Ford Mexico facilities share their history in honor of the 100th anniversary of the moving assembly line.
CHIHUAHUA, Mexico - In 1983, with a floor area of 66,000 square meters, the Ford Chihuahua Engine Plant (CHEP) began operations. At this site, the four-cylinder engine "Penta" was built and intended for national and foreign consumption.
The excellent operation and performance results of the plant encouraged the company to invest in the site for the expansion, redevelopment and attraction of new engine projects.
In 1993, regular production of Zetec 4-cylinder engine began and by 1997 the launch of a new product at the plant became official. Globally, CHEP would be the first of five plants to make the Duratec I4 engine that would replace a wide variety of Ford engines in the lineup.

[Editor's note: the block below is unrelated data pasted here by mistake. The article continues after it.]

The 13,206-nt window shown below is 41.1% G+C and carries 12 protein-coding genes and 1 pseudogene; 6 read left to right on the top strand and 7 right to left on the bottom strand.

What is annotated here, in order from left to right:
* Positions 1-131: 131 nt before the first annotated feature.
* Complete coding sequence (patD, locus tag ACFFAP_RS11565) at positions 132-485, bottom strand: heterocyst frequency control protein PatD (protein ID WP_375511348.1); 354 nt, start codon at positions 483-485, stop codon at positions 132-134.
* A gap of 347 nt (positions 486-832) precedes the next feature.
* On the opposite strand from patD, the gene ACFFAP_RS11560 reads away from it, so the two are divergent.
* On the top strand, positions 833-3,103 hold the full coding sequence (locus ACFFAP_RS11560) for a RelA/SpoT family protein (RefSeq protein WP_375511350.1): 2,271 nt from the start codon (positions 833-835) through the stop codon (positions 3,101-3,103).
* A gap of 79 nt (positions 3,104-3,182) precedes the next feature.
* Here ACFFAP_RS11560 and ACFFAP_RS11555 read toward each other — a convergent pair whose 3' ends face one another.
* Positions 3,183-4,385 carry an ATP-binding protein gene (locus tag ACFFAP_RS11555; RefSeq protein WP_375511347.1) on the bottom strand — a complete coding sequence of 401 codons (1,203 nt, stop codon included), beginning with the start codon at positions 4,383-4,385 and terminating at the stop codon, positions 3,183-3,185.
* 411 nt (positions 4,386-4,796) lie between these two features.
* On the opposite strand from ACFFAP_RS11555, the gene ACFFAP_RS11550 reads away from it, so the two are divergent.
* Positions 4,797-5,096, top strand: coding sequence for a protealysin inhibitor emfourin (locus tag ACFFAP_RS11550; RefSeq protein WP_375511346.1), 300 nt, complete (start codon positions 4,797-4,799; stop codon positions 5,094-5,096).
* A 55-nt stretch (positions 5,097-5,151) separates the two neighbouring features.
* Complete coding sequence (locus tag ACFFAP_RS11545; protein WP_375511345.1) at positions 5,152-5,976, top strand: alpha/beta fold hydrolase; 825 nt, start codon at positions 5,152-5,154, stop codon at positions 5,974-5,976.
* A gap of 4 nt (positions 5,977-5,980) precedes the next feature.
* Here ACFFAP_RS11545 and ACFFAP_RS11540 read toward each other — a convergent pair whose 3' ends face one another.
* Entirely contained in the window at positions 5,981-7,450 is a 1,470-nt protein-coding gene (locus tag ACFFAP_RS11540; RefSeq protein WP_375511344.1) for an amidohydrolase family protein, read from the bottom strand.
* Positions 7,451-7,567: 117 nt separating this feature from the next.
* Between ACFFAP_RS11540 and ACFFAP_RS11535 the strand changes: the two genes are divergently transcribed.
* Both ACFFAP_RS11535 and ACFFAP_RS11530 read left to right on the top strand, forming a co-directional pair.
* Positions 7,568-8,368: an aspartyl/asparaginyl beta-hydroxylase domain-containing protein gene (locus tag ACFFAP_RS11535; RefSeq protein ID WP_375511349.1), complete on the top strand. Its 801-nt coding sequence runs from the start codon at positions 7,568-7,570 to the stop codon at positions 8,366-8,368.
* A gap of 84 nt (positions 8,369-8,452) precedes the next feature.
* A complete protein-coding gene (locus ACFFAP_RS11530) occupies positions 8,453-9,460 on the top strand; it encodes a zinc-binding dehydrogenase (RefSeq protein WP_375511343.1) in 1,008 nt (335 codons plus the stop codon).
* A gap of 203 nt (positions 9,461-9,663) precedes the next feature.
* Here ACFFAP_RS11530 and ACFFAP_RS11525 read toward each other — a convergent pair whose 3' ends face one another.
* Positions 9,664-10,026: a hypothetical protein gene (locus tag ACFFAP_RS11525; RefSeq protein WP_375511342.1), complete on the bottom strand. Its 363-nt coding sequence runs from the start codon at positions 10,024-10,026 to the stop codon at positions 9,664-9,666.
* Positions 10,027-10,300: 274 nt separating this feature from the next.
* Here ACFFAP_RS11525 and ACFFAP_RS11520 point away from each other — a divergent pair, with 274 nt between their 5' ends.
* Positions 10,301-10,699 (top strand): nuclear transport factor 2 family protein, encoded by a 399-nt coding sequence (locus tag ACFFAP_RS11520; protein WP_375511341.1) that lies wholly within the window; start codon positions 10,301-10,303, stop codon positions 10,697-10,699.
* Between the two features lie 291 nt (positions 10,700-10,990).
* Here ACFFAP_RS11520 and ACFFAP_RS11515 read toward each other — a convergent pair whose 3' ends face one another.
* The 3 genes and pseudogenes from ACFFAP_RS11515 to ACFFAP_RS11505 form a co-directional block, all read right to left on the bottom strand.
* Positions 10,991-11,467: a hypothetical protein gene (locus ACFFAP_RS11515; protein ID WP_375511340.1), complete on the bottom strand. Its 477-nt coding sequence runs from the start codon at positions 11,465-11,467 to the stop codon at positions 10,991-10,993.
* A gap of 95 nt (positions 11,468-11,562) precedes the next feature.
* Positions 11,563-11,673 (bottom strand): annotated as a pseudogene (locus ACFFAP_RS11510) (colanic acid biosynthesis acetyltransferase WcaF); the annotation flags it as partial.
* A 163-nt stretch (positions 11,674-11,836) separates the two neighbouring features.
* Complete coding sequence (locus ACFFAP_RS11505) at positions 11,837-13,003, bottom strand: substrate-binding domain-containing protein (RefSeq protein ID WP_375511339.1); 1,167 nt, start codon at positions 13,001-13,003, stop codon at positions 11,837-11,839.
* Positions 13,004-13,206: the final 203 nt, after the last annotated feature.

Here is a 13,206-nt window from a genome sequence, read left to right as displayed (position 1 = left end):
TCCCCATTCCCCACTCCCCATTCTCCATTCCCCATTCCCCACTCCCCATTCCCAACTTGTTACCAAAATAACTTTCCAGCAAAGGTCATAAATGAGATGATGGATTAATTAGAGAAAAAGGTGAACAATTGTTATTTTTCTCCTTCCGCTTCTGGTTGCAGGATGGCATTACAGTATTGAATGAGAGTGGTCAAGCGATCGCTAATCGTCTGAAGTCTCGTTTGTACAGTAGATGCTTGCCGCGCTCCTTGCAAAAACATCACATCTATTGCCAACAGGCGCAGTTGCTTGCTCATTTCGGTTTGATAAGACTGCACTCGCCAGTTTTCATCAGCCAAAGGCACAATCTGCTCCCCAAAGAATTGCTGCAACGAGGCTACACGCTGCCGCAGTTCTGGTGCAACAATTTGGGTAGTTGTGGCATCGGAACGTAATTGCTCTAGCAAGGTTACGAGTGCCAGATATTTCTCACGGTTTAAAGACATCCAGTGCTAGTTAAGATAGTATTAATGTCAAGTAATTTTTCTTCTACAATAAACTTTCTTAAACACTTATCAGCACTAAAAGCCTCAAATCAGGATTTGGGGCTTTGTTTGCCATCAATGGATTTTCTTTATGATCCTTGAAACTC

The growth of the Chihuahua Engine Plant has been continuous and so in 2009 the Diesel Engine Plant began operations with the programs “6.7L Scorpion” and the “Lion 4.4L” in 2010.
Nowadays the I4 Plant has an area of 41,122 square meters, where monoblock head, crankshaft, camshaft and connecting rod are machined daily to produce 1,900 daily engines that are sent to different assembly plants in North America, Latin America, South Africa and Asia. These engines are used in cars like Ecosport, Fusion, Escape and the hybrid versions of these models.
The Diesel Plant in an area of 88,878 square meters has three crankshaft machining lines, heads and monoblock, which together with the assembly line produce daily six hundred thirty nine 6.7L engines and fifty 4.4L engines with applications for the Ford Super Duty assembled in the United States and the 4.4L V8 Land Rover assembled in England.